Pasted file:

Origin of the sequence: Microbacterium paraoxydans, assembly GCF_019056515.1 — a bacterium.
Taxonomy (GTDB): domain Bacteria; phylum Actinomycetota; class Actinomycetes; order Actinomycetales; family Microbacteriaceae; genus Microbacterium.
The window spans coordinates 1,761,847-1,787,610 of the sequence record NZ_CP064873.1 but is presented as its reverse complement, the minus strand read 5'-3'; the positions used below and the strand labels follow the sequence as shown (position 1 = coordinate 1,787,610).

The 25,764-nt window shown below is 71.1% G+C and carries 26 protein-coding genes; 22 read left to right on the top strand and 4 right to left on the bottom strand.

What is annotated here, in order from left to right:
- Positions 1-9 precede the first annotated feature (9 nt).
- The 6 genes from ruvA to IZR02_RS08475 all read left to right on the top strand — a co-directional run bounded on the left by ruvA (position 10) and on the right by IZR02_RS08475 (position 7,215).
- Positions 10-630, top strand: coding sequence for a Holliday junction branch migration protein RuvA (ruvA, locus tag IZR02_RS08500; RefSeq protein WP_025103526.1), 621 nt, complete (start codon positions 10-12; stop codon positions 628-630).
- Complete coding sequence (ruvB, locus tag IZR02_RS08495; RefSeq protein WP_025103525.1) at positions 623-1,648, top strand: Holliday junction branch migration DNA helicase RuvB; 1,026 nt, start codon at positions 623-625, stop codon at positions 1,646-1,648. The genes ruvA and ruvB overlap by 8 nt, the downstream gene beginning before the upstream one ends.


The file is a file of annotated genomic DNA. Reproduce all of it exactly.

Origin of the sequence: Microbacterium paraoxydans, assembly GCF_019056515.1 — a bacterium.
Taxonomy (GTDB): domain Bacteria; phylum Actinomycetota; class Actinomycetes; order Actinomycetales; family Microbacteriaceae; genus Microbacterium.
The window spans coordinates 1,761,847-1,787,610 of the sequence record NZ_CP064873.1 but is presented as its reverse complement, the minus strand read 5'-3'; the positions used below and the strand labels follow the sequence as shown (position 1 = coordinate 1,787,610).

The 25,764-nt window shown below is 71.1% G+C and carries 26 protein-coding genes; 22 read left to right on the top strand and 4 right to left on the bottom strand.

What is annotated here, in order from left to right:
- Positions 1-9 precede the first annotated feature (9 nt).
- The 6 genes from ruvA to IZR02_RS08475 all read left to right on the top strand — a co-directional run bounded on the left by ruvA (position 10) and on the right by IZR02_RS08475 (position 7,215).
- Positions 10-630, top strand: coding sequence for a Holliday junction branch migration protein RuvA (ruvA, locus tag IZR02_RS08500; RefSeq protein WP_025103526.1), 621 nt, complete (start codon positions 10-12; stop codon positions 628-630).
- Complete coding sequence (ruvB, locus tag IZR02_RS08495; RefSeq protein WP_025103525.1) at positions 623-1,648, top strand: Holliday junction branch migration DNA helicase RuvB; 1,026 nt, start codon at positions 623-625, stop codon at positions 1,646-1,648. The genes ruvA and ruvB overlap by 8 nt, the downstream gene beginning before the upstream one ends.